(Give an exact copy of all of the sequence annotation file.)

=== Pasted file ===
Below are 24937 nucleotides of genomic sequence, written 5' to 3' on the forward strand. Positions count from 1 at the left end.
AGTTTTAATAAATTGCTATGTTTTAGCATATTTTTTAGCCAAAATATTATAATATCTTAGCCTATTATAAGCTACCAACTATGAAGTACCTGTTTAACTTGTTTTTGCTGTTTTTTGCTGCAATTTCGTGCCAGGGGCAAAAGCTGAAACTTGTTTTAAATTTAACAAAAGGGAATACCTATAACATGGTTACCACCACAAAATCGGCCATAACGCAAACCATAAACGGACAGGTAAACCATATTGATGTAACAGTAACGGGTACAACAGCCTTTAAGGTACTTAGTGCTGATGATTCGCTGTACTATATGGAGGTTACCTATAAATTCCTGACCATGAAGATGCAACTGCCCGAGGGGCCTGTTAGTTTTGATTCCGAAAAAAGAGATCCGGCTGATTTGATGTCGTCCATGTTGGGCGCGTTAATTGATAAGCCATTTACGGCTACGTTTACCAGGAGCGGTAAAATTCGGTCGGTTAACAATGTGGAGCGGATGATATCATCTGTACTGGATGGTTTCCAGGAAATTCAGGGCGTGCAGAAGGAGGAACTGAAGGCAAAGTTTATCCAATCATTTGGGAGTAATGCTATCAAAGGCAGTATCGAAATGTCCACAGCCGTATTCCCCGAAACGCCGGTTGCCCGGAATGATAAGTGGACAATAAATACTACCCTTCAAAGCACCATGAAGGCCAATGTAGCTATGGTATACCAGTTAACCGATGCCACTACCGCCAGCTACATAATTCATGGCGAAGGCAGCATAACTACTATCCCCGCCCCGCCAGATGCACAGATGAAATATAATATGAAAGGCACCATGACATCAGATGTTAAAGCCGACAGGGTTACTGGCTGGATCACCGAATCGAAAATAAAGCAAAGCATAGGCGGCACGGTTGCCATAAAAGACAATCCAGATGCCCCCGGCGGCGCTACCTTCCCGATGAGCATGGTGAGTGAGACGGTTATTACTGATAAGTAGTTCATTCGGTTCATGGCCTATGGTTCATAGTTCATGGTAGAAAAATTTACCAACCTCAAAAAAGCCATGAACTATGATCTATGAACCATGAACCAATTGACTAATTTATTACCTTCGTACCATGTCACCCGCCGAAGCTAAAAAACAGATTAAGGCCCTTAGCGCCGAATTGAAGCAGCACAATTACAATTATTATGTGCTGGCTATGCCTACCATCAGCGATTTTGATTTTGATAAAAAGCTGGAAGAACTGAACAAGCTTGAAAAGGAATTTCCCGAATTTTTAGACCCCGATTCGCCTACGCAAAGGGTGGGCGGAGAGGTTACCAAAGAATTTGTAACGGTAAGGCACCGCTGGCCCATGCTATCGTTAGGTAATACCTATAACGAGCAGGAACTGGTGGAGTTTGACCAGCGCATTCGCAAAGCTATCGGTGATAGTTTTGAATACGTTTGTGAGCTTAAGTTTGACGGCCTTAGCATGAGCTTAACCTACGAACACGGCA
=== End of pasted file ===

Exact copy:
Below are 24937 nucleotides of genomic sequence, written 5' to 3' on the forward strand. Positions count from 1 at the left end.
AGTTTTAATAAATTGCTATGTTTTAGCATATTTTTTAGCCAAAATATTATAATATCTTAGCCTATTATAAGCTACCAACTATGAAGTACCTGTTTAACTTGTTTTTGCTGTTTTTTGCTGCAATTTCGTGCCAGGGGCAAAAGCTGAAACTTGTTTTAAATTTAACAAAAGGGAATACCTATAACATGGTTACCACCACAAAATCGGCCATAACGCAAACCATAAACGGACAGGTAAACCATATTGATGTAACAGTAACGGGTACAACAGCCTTTAAGGTACTTAGTGCTGATGATTCGCTGTACTATATGGAGGTTACCTATAAATTCCTGACCATGAAGATGCAACTGCCCGAGGGGCCTGTTAGTTTTGATTCCGAAAAAAGAGATCCGGCTGATTTGATGTCGTCCATGTTGGGCGCGTTAATTGATAAGCCATTTACGGCTACGTTTACCAGGAGCGGTAAAATTCGGTCGGTTAACAATGTGGAGCGGATGATATCATCTGTACTGGATGGTTTCCAGGAAATTCAGGGCGTGCAGAAGGAGGAACTGAAGGCAAAGTTTATCCAATCATTTGGGAGTAATGCTATCAAAGGCAGTATCGAAATGTCCACAGCCGTATTCCCCGAAACGCCGGTTGCCCGGAATGATAAGTGGACAATAAATACTACCCTTCAAAGCACCATGAAGGCCAATGTAGCTATGGTATACCAGTTAACCGATGCCACTACCGCCAGCTACATAATTCATGGCGAAGGCAGCATAACTACTATCCCCGCCCCGCCAGATGCACAGATGAAATATAATATGAAAGGCACCATGACATCAGATGTTAAAGCCGACAGGGTTACTGGCTGGATCACCGAATCGAAAATAAAGCAAAGCATAGGCGGCACGGTTGCCATAAAAGACAATCCAGATGCCCCCGGCGGCGCTACCTTCCCGATGAGCATGGTGAGTGAGACGGTTATTACTGATAAGTAGTTCATTCGGTTCATGGCCTATGGTTCATAGTTCATGGTAGAAAAATTTACCAACCTCAAAAAAGCCATGAACTATGATCTATGAACCATGAACCAATTGACTAATTTATTACCTTCGTACCATGTCACCCGCCGAAGCTAAAAAACAGATTAAGGCCCTTAGCGCCGAATTGAAGCAGCACAATTACAATTATTATGTGCTGGCTATGCCTACCATCAGCGATTTTGATTTTGATAAAAAGCTGGAAGAACTGAACAAGCTTGAAAAGGAATTTCCCGAATTTTTAGACCCCGATTCGCCTACGCAAAGGGTGGGCGGAGAGGTTACCAAAGAATTTGTAACGGTAAGGCACCGCTGGCCCATGCTATCGTTAGGTAATACCTATAACGAGCAGGAACTGGTGGAGTTTGACCAGCGCATTCGCAAAGCTATCGGTGATAGTTTTGAATACGTTTGTGAGCTTAAGTTTGACGGCCTTAGCATGAGCTTAACCTACGAACACGGCA